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A sign of problems in birds

Feather picking in birds is often attributed to boredom, but it can also signal other problems. Medical causes can include allergies, parasitic infections, bacterial infections, abnormal growths in the feather follicle and vitamin deficiencies. Homes with low humidity can also contribute. Many birds come from extremely humid environments, and dry air can cause them to feather-pick. Feather picking is often an outlet for stress. Some birds exhibit feather-damaging behavior when they are seeking attention or are upset by something that has happened to them. Take your feather picker to a veterinarian as soon as you notice the problem to rule out medical or nutritional problems. If your bird gets a clean bill of health, seek advice from an avian behavior expert.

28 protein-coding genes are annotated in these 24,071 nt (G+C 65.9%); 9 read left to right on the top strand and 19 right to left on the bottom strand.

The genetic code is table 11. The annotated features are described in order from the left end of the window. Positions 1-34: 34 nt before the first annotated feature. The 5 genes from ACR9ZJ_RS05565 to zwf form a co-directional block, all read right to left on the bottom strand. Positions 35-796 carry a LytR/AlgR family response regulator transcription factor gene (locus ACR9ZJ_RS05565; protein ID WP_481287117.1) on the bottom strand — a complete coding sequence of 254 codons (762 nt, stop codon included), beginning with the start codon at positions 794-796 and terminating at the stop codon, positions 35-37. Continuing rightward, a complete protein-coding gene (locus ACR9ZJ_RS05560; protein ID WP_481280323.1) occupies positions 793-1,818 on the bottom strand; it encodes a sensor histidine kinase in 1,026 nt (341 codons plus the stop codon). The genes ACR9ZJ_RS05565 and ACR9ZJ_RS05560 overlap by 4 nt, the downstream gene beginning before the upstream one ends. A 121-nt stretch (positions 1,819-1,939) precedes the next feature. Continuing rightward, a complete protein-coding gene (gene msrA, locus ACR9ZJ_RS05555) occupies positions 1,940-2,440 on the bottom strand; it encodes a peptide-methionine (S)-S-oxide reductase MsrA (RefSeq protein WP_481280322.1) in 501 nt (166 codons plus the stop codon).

Finding a lost dog

Is your dog lost? Dog tracker Babs Fry of Jamul, Calif., started a nonprofit organization, A Way Home for Dogs, that offers free tracking and recovery advice to help people find missing pets. Fry says she receives up to 50 calls a day from people in the U.S., Canada, the United Kingdom and Australia. Her website,, shares success stories as well as tips for finding lost dogs. Her best tips: Contact dog shelters immediately, post fliers, share photos and information about the dog on social media to alert the community, and advise people not to chase the dog.

Marked by scent

Cats use scent to identify what belongs to them, and their "belongings" include their people. Sebaceous glands attached to their hair follicles play a role in the feline territory-marking system by secreting sebum, a scent marker. These glands are largest and most numerous on the cat's lips, chin, base of the tail and scrotum. When your cat rubs up against you or a piece of furniture, she's claiming you as her own.